Fighting the Scrooge Within

One of my favorite stories at this time of year is Charles Dickens' classic, A Christmas Carol. When I think of the story I usually fast forward to the wonderful ending and sometimes forget the state of Scrooge when the story began. Consider this passage from it where Scrooge speaks with a few men who are asking him to help the poor with a donation:
First Collector: At this festive time of year, Mr. Scrooge, it is more than usually desirable that we should make some slight provision for the poor and destitute.

Ebenezer: Are there no prisons?

First Collector: Plenty of prisons.

Ebenezer: And the union workhouses - are they still in operation?

First Collector: They are. I wish I could say they were not.

Ebenezer: Oh, from what you said at first I was afraid that something had happened to stop them in their useful course. Im very glad to hear it.

First Collector: I dont think you quite understand us, sir. A few of us are endeavoring to buy the poor some meat and drink, and means of warmth.

Ebenezer: Why?

First Collector: Because it is at Christmastime that want is most keenly felt, and abundance rejoices. Now what can I put you down for?

Ebenezer: Huh! Nothing!

Second Collector: You wish to be anonymous?

Ebenezer: [firmly, but calmly] I wish to be left alone. Since you ask me what I wish sir, that is my answer. I help to support the establishments I have named; those who are badly off must go there.

First Collector: Many cant go there.

Second Collector: And some would rather die.

Ebenezer: If they'd rather die, then they had better do it and decrease the surplus population.
Now before you say that you are glad that we do not live in times such as the one portrayed here I might remind you that some still believe that the poorest amongst us simply need to pull themselves up by the bootstraps - I am sure that you are not one of those people.

So perhaps we might consider howto fight the Scrooge in us during this season of Christmas. I suggest that we:
  • resist the urge to pass by Salvation Army kettles and intentionally keep sufficient bills in our wallets to be deposit in those kettles;
  • consider writing a check this month to a soup kitchen or homeless shelter.. or possibly find a way to volunteer at one of those establishments;
  • encourage our places of worship to support outreaches to the poor, homeless and less fortunate members of our communities;
  • elevate the amount of tipping for waiters, waitresses, porters, cabbies and others who depend on the generosity of the people who they serve;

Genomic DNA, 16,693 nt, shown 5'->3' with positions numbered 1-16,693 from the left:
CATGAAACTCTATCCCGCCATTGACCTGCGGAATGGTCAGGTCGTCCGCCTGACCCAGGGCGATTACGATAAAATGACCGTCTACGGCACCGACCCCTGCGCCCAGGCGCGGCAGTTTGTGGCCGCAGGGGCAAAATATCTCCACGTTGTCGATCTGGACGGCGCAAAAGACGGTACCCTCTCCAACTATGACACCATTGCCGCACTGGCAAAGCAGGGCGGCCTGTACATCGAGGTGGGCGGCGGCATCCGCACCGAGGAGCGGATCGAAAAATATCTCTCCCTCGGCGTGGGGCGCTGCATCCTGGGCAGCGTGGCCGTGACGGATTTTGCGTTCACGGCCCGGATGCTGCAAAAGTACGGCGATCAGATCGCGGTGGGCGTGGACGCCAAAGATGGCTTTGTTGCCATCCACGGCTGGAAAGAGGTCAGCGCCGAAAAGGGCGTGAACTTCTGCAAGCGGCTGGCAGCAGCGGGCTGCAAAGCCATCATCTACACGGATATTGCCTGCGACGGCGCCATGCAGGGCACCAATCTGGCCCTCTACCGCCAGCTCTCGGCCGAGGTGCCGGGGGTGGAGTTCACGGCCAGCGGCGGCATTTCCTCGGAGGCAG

• embrace intentional generosity in our Christmas giving and determine to elevate our charitable donations for the coming year.
Just a few ideas. Perhaps you have a suggestion that you would like to share?

... first posted December 2, 2010


  1. I was just reading "A Christmas Carol" to my son last night! It's such a powerful story.

    Your suggestions are spot on. I agree that the pull yourself up by your own bootstraps mentality is still alive and well. Some people seem to believe that the poor are poor because that's what they deserve - and the same for the rich. But I always think about Jesus and how he chose to spend much of his time with the poor - and at this time of year, how he was born in the humblest of settings - a dusty, dirty stable alongside animals.

    It's not our place to judge. I don't know why God has blessed me and my family with what we have, but I do know that God wants me to share it. I think he asks that of all of us.

    And, any time I've shared what I have with others - even when it seemed hard to do financially - God always provided.

    Great post!

  2. This was my favorite line:
    Ebenezer: Oh, from what you said at first I was afraid that something had happened to stop them in their useful course. Im very glad to hear it.
    Wasn't also said that "ours should be the business of men" or is that in the movie(s).

  3. Great post Bob, and words of wisdom and advice for our own Scrooge Within!

    I have had some really nice conversations with the people at the Salvation Army Kettle. They are always so appreciative of any thing you can give.

    We also like to send our Missionaries a special Christmas Gift for they personal use, rather than the normal support check.

    I read a book once called Seizing the Define Moment ~~ looking for opportunities to be kind to someone. I have tried to incorporate that into my life!

  4. Sadly, many among us still believe that it is the fault of the poor and downtrodden that they are in that condition and thus it is that they are responsible for getting themselves out of the predicament of their own making.
    "As you did it unto one of the least of these, you did it unto me." (Matt 25)

  5. In the monthly newsletter that I write an article for, I was sharing something similar. It's for the January newsletter so will share it a little later on my blog.

    I really like your suggestions. They are doable....that what's so nice about them.


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